BARR: Columbia University Took Action Against Student Violators. Will Alvin Bragg, DOJ And The FBI?

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Forgive me if I do not view student agitators vandalizing buildings at Columbia University and other universities across the country as an existential threat to America. The goings on do represent a serious problem, but one that can be dealt with successfully if — and this is a big “if” — done quickly, forcefully, consistently and in coordination with the federal government.

In terms of the students, we’ve seen such behavior before (recall April 1968, if you will) and we’ll almost assuredly see it again – bored students nearing the end of the school year, along with assorted other troublemakers, seizing on an issue likely few of them truly understand and making unreasonable and implausible demands on the universities.

Damaging school property, holding hostages and resisting lawful efforts to be removed from trespassing on Columbia’s and other schools’ properties, are wrong and worthy of serious condemnation and significant legal punishment (sooner rather than later). 

But let’s keep it in perspective. Take a deep breath, step back and consider the student-centric demonstrations at numerous universities, including Columbia and even my undergraduate alma mater, the formerly conservative University of Southern California (USC), for what they are — not the tolling of the “Doomsday Clock” by a bunch of spoiled students, but rather a serious but manageable incidence of organized chaos against civil society and American public policies by individuals and groups outside the education arena. 

Viewing the student demonstrators as so powerful and feared as to present an existential challenge to the government of the United States will result in overreaction and almost certain long-term escalation and strengthening of the adversarial elements behind the violence. 

Overestimating your adversaries actually emboldens them.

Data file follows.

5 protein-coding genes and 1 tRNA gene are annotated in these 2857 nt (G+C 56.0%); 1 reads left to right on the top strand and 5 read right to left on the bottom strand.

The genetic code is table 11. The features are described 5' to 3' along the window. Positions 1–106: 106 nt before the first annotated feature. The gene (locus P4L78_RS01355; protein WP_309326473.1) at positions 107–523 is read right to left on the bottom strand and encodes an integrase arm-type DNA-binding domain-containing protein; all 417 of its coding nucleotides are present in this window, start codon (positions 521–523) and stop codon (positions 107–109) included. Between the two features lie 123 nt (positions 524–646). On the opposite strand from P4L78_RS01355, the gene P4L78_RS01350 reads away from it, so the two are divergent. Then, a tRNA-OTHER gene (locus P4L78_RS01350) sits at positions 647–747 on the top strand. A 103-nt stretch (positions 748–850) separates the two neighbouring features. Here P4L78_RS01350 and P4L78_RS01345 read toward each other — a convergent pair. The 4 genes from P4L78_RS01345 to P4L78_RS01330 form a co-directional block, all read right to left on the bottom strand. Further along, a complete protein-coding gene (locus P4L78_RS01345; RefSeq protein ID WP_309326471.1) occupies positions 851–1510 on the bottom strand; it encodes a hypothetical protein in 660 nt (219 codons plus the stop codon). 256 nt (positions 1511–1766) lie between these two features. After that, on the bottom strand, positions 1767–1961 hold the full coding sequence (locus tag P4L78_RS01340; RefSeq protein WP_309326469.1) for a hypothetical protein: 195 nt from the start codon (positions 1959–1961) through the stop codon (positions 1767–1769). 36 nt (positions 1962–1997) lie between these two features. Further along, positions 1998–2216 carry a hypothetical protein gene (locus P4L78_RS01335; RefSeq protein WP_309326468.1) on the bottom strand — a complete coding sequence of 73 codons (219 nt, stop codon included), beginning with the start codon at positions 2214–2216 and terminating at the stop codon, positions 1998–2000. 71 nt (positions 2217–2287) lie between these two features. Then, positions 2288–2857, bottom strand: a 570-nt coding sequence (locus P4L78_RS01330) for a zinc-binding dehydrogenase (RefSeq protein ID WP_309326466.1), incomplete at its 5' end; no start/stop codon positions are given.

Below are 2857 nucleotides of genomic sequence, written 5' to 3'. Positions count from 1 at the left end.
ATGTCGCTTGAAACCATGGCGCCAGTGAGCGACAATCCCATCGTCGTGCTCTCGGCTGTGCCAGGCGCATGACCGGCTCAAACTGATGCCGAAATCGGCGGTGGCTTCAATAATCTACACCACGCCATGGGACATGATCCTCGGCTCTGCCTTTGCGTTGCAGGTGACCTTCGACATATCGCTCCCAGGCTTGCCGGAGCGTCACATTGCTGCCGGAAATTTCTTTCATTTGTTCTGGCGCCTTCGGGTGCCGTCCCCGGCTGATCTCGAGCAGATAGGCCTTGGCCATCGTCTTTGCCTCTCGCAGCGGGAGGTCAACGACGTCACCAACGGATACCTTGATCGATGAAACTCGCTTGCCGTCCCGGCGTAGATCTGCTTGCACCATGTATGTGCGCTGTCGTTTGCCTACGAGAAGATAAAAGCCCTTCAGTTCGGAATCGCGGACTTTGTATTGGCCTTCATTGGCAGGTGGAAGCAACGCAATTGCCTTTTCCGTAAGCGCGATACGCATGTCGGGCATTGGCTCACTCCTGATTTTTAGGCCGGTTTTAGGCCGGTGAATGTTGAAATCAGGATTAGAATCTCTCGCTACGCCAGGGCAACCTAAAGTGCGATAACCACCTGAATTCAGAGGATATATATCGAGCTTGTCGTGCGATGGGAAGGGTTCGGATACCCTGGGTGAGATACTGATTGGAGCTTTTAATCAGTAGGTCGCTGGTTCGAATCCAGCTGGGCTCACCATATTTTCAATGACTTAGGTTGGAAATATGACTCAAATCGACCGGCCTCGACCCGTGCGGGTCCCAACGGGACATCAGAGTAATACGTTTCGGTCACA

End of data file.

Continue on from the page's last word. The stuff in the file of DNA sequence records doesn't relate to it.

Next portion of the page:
Addressing the obviously well-organized demonstrations as serious but beatable through swift, tough and consistent responses by the institutions and by law enforcement, sends the right message — that the adults remain in charge and will defend their interests and institutions, but without exhibiting such fear of the protestors that elevates them to a level of power and prestige to which they are not entitled.

It took less than 24 hours for Columbia University authorities to call in the NYPD to forcibly rid Hamilton Hall of the dozens of law-breaking student demonstrators. This was a far swifter response to the takeover than the week that elapsed 56 years ago in April 1968 between the time students upset over America’s involvement in Vietnam (and, yes, carrying banners supporting North Vietnam, a country with which we were engaged in a bloody conflict at the time) decided to occupy Hamilton Hall, and NYPD forcibly removing them. 

At least in this instance, Columbia learned from its own history.

Classes are now ended, summer break has started and hopefully the students will stand down and consider doing what students are by definition supposed to do — study. Even more to be hoped, however, is that University administrators will follow through and press charges against those students — and others — who  violated not only university policies but criminal laws. 

It is, however, highly questionable whether Manhattan District Attorney Alvin Bragg, who so eagerly has pursued former President Donald Trump for six-year old misdemeanor false document filings, will actually prosecute individuals at Columbia University who committed far more serious and felonious violations. Have to hold our breath on that one.

More important than what Mr. Bragg does, is whether the U.S. Department of Justice seriously investigates what appears to be a coordinated, multi-state (if not multi-national) effort to destabilize U.S. government policies in the Middle East by funding and fomenting disruptions, including violence, on American college campuses. 

For example, where did the money come from that provided all those tents that sprang up on campuses from New York to Los Angeles? And what are the sources of the millions of dollars filling the coffers of pro-Palestine student-oriented organizations such as Students for Justice in Palestine (SJP)? What might be the connections between that “student” group and American Muslims for Palestine (AMP) and Hamas? 

Members of the media are asking such questions. These are the far more serious queries than worrying about the sensitivities of the Little Darlings using their parents’ money to break windows and doors at expensive colleges. Are U.S. Attorney General Merrick Garland and FBI Director Christopher Wray seriously investigating such matters? They sure should be.

Bob Barr represented Georgia’s Seventh District in the U.S. House of Representatives from 1995 to 2003. He served as the United States Attorney in Atlanta from 1986 to 1990 and was an official with the CIA in the 1970s. He now practices law in Atlanta, Georgia and serves as head of Liberty Guard.

The views and opinions expressed in this commentary are those of the author and do not reflect the official position of the Daily Caller.